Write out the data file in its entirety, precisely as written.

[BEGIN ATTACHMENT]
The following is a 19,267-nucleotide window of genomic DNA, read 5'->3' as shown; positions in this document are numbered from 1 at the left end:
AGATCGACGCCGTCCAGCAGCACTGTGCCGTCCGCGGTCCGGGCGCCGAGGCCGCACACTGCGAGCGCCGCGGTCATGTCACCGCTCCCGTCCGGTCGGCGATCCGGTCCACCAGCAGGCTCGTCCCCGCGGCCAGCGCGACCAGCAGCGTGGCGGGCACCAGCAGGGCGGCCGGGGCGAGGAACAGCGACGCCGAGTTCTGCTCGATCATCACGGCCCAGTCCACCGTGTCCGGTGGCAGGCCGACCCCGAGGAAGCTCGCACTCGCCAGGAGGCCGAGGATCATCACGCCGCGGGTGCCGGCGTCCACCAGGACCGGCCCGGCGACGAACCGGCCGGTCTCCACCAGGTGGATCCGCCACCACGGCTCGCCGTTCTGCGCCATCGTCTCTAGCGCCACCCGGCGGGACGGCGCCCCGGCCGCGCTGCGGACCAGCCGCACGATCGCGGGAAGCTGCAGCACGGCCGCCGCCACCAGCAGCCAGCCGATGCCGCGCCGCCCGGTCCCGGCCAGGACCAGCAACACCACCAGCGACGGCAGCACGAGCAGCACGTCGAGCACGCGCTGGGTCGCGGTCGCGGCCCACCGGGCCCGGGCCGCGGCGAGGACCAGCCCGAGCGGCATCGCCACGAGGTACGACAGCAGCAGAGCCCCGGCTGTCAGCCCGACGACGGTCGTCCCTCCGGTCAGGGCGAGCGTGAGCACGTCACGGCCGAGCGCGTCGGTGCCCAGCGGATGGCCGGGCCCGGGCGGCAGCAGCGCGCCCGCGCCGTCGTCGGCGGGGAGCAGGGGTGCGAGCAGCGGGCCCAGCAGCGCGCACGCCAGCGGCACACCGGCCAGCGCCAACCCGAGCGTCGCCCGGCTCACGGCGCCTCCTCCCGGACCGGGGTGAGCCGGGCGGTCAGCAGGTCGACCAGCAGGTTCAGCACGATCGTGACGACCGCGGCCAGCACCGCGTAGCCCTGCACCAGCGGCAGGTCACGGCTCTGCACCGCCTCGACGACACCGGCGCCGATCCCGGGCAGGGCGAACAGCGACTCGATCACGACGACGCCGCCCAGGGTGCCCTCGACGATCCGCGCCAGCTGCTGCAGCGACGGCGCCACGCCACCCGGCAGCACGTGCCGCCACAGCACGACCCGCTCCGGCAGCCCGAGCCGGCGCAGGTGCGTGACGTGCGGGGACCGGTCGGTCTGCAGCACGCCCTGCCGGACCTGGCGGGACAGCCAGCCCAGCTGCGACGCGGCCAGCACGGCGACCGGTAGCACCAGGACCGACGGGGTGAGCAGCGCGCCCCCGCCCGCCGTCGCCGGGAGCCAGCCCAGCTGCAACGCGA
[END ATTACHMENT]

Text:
The following is a 19,267-nucleotide window of genomic DNA, read 5'->3' as shown; positions in this document are numbered from 1 at the left end:
AGATCGACGCCGTCCAGCAGCACTGTGCCGTCCGCGGTCCGGGCGCCGAGGCCGCACACTGCGAGCGCCGCGGTCATGTCACCGCTCCCGTCCGGTCGGCGATCCGGTCCACCAGCAGGCTCGTCCCCGCGGCCAGCGCGACCAGCAGCGTGGCGGGCACCAGCAGGGCGGCCGGGGCGAGGAACAGCGACGCCGAGTTCTGCTCGATCATCACGGCCCAGTCCACCGTGTCCGGTGGCAGGCCGACCCCGAGGAAGCTCGCACTCGCCAGGAGGCCGAGGATCATCACGCCGCGGGTGCCGGCGTCCACCAGGACCGGCCCGGCGACGAACCGGCCGGTCTCCACCAGGTGGATCCGCCACCACGGCTCGCCGTTCTGCGCCATCGTCTCTAGCGCCACCCGGCGGGACGGCGCCCCGGCCGCGCTGCGGACCAGCCGCACGATCGCGGGAAGCTGCAGCACGGCCGCCGCCACCAGCAGCCAGCCGATGCCGCGCCGCCCGGTCCCGGCCAGGACCAGCAACACCACCAGCGACGGCAGCACGAGCAGCACGTCGAGCACGCGCTGGGTCGCGGTCGCGGCCCACCGGGCCCGGGCCGCGGCGAGGACCAGCCCGAGCGGCATCGCCACGAGGTACGACAGCAGCAGAGCCCCGGCTGTCAGCCCGACGACGGTCGTCCCTCCGGTCAGGGCGAGCGTGAGCACGTCACGGCCGAGCGCGTCGGTGCCCAGCGGATGGCCGGGCCCGGGCGGCAGCAGCGCGCCCGCGCCGTCGTCGGCGGGGAGCAGGGGTGCGAGCAGCGGGCCCAGCAGCGCGCACGCCAGCGGCACACCGGCCAGCGCCAACCCGAGCGTCGCCCGGCTCACGGCGCCTCCTCCCGGACCGGGGTGAGCCGGGCGGTCAGCAGGTCGACCAGCAGGTTCAGCACGATCGTGACGACCGCGGCCAGCACCGCGTAGCCCTGCACCAGCGGCAGGTCACGGCTCTGCACCGCCTCGACGACACCGGCGCCGATCCCGGGCAGGGCGAACAGCGACTCGATCACGACGACGCCGCCCAGGGTGCCCTCGACGATCCGCGCCAGCTGCTGCAGCGACGGCGCCACGCCACCCGGCAGCACGTGCCGCCACAGCACGACCCGCTCCGGCAGCCCGAGCCGGCGCAGGTGCGTGACGTGCGGGGACCGGTCGGTCTGCAGCACGCCCTGCCGGACCTGGCGGGACAGCCAGCCCAGCTGCGACGCGGCCAGCACGGCGACCGGTAGCACCAGGACCGACGGGGTGAGCAGCGCGCCCCCGCCCGCCGTCGCCGGGAGCCAGCCCAGCTGCAACGCGA